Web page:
The bulk of the book involves her efforts to figure out who really did kill Coach Johnson. She's not as alone as she first thought. Her brother's defense attorney is a very decent man who is willing to keep an open mind when Hope starts shaking loose some facts that might alter the outcome of the trial. Her long time friend T.J. (who would like to be a lot more than a friend, but Hope is clueless about that), is willing to help her even though he's creeped out by some of the places she needs to investigate. Enter Chase, son of the sheriff. He's a pitcher like T.J., but has a history of getting into minor scrapes back in Boston where he lives with his mother most of the year.Read more ›
Coach Johnson is dead, and sixteen-year-old Hope Long is the only person who believes that her eighteen-year-old brother, Jeremy, is innocent. Sure, Jeremy is a little different--he's always been that way--but he's no killer. But there are no other suspects, so Hope sets out to find some and prove that Jeremy didn't kill Coach.
I'm totally impressed! This was a wonderfully creative mystery novel. The writing was excellent, and the characters were even better. I was completely sucked in and didn't see the end coming. I'm so glad I bought this book! This is the first I've read of MacKall's books, but I'm going to keep an eye peeled for whatever she writes in the future. If you like John Grisham, you'd like this book. With the wrongly accused and the search to find the truth, this book was one I couldn't put down. Highly recommended.
The Silence of Murder was a fantastic read. Through-out the story you were always changing your mind about "Who Did It".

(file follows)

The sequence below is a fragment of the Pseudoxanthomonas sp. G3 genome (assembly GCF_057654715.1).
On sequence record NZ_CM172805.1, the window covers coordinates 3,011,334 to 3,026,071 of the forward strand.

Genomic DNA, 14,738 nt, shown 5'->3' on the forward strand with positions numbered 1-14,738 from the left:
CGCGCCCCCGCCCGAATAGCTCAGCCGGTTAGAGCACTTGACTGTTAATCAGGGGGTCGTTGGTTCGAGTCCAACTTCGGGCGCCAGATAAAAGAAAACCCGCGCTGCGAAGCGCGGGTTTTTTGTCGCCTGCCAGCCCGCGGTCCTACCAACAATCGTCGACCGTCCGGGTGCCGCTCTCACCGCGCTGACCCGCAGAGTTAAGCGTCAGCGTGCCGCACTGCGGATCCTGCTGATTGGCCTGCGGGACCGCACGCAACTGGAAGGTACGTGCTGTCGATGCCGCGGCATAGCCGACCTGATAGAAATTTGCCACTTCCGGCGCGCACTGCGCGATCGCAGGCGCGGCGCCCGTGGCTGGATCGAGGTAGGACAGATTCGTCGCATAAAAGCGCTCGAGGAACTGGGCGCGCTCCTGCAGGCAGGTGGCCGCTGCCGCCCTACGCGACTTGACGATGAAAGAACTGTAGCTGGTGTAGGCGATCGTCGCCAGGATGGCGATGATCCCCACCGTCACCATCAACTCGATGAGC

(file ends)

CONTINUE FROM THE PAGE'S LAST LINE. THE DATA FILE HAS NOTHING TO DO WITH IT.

Great for age 11+. I am an adult and loved the book. I adored the main character Hope (who often felt "Hopeless"). She was so strong and courageous!
Most Recent Customer Reviews
Good, captivating read...keep my interest until the end! I had trouble putting it down until I finished the whole book.Published 4 months ago by Karin Swisher
It was a very interesting story which I was not very into because I had to read it for my summer reading at school. But around the third chapter I really got pulled into it. Read morePublished 5 months ago by Jake Walsh
The end was a plot twist I did not expect it at all. I really loved this book and I hope everyone gets a chance to read it.Published 8 months ago by fun game
I couldn't break away from it! Such a sweet depiction of the love between siblings amidst extreme dysfunction in their family. Read morePublished 15 months ago by Darla Reinwald
Couldn't put it down there is never a good stopping point keeps you on edge all the time. Read it in less than a week is quite an accomplish as slow as I read.Published 16 months ago by EDWARD P SEGAR
Great price for required summer reading for my middle schooler.Published 18 months ago by Frank Dixon